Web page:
The True ROI of Company Sponsored Learning

Posted by Emma Rose Gallimore on 6/19/19 11:00 AM

High-profile business leaders know the value of employee training. PwC Chairman Tim Ryan told the Wall Street Journal, “In the next three years, upskilling will be a required employee benefit just like a 401(k) or health care.” The promise of training helps you attract great employees when included as part of your benefits package. But employees aren’t the only ones to benefit. Your business can realize a positive return on investment by offering learning and development opportunities for your employees.

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Topics: Training, Upskilling, workforce development

How Does Online Learning Work for Working Learners?

Posted by Emma Rose Gallimore on 6/12/19 11:00 AM

You might already be convinced that giving your employees access to training and educational opportunities is good for them and good for your business. Now you have to decide what kind of learning opportunities to offer them. Should you hire an in-house trainer? Partner with a local community college? Provide tuition assistance for a traditional four-year institution? Online learning is becoming more and more popular. Is that an avenue worth exploring? 

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Topics: Training, Upskilling, working learners

Help Employees Balance Work, Life, and Learning

Posted by Emma Rose Gallimore on 5/22/19 11:00 AM

The pace of change in the modern workplace means that your employees must learn continuously.

Gone are the days when a student could graduate from college or high school, get a few months of on-the-job training, and be set for a career. Today, the evolution of technology means that employees must keep learning and developing throughout their working lives. Employers that understand this new reality help employees strike a balance between work, life, and learning.

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Topics: Employee Retention, Learning and Development, workforce training

Valuing Competency: How Businesses Thrive in the Skills Economy

Posted by Emma Rose Gallimore on 5/8/19 11:00 AM

Imagine a future in which employers focus more on skills competencies than on degrees when hiring new employees. While in some industries, that future may be far off, for middle-skills industries that are hit the hardest by the skills gap -- industries like allied health, manufacturing, the trades, and tech -- this new way of measuring candidate readiness might just be the solution they’re looking for.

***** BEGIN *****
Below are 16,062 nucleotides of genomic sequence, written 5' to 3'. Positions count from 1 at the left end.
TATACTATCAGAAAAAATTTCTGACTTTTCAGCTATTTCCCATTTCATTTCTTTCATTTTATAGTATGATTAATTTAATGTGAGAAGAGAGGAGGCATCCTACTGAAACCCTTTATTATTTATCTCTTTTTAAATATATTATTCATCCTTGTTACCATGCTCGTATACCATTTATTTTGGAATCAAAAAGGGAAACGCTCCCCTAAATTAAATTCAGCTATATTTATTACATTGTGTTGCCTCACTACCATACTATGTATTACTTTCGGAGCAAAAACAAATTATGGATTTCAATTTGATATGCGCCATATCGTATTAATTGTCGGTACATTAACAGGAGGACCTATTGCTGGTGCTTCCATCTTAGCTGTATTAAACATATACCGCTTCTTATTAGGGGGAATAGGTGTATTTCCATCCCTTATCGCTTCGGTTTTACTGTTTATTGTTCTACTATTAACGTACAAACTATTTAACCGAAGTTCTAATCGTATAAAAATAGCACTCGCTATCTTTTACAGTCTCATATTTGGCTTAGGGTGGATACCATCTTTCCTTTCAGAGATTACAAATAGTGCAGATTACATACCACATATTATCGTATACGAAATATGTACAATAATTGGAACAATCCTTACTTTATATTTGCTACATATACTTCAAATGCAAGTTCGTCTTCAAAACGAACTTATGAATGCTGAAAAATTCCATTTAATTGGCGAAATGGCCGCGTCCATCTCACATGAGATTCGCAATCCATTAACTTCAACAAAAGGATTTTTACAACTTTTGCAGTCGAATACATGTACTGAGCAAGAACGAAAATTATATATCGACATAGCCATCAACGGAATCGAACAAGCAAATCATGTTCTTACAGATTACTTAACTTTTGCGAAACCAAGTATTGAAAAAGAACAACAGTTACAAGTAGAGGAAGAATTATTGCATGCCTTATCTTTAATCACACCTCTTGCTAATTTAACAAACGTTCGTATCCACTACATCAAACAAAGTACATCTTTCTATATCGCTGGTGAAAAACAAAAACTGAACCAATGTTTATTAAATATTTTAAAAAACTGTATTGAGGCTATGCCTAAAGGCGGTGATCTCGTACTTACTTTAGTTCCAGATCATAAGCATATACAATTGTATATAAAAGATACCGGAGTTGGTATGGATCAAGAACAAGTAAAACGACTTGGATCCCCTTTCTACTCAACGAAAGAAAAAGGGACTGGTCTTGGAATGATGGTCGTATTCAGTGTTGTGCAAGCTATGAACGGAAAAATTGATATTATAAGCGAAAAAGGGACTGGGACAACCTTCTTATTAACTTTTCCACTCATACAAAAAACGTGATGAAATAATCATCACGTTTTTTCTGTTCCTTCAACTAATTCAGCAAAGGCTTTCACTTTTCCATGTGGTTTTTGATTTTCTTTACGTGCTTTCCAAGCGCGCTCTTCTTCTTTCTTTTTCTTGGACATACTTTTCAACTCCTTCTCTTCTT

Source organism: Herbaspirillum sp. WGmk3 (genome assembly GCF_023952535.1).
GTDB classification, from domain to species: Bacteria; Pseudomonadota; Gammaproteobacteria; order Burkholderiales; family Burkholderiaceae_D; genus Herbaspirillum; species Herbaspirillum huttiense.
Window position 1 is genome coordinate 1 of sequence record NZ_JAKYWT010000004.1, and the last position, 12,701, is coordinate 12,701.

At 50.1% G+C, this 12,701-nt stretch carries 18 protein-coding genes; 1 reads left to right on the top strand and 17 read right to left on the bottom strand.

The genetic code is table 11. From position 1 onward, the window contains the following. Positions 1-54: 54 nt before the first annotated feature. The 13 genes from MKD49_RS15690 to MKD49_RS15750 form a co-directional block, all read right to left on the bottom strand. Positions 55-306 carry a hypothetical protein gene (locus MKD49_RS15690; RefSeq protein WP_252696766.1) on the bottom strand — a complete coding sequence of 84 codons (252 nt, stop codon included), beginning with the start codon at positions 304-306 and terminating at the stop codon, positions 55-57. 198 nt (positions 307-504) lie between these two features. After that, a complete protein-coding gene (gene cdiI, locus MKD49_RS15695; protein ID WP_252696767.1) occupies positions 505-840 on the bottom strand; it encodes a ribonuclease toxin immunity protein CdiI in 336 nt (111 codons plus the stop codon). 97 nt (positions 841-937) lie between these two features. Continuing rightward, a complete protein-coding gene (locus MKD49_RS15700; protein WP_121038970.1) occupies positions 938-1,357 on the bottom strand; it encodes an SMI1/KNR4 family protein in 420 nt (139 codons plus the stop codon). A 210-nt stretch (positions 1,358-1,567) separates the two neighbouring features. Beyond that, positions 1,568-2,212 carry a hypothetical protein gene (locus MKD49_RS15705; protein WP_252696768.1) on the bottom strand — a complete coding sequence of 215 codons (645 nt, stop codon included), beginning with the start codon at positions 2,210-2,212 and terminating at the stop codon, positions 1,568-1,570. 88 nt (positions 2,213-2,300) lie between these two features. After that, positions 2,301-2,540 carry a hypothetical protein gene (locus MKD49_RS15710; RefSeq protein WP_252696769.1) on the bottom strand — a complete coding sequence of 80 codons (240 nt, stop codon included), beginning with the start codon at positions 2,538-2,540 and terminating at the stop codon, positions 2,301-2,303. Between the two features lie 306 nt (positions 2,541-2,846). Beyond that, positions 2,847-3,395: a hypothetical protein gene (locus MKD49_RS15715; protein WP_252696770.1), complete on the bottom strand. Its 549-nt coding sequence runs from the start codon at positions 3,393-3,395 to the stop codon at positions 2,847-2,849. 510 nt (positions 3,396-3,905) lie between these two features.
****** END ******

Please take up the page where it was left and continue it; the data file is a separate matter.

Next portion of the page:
Technology is changing the world of work faster than it ever has before. The degree a student earned five years ago, might not translate well to the workplace of today. This isn’t just true for technical jobs. Technology is changing the way we communicate with our customers and within our organization. It’s shifting the daily demands of work toward less repetitive and more collaborative and creative tasks. It’s even changing customer and employee expectations in a way that businesses couldn’t have predicted 10 years ago.

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Topics: workplace competencies, Skills Gap

How to Grow Employees for Success

Posted by Emma Rose Gallimore on 5/1/19 11:00 AM

It’s no secret that finding skilled talent is getting harder. For decades, the labor pool had been more of a labor stream. It flowed in a predictable direction and employers knew where the best fishing spots were. Students graduated from high school, went to college, then were hooked by employers who gave them a job and, in many cases, a lifelong career. In this system, schools were responsible for educating and training. All businesses had to do was stand at their trusted fishing spot and catch whatever came by.

As anyone who has been in business over the last decade or so can tell you, the old fishing spots aren’t yielding like they used to. In 2018, the number of job openings in the U.S. rose to its highest level in almost two decades. That means more than 7.34 million job went unfilled in December.  It would be nice to be able to blame someone for this change in the market. It’s easy to blame the schools, the students, or the workers, but none of them are really at fault. At least, not entirely.

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Topics: Upskilling, Apprenticeship, workforce development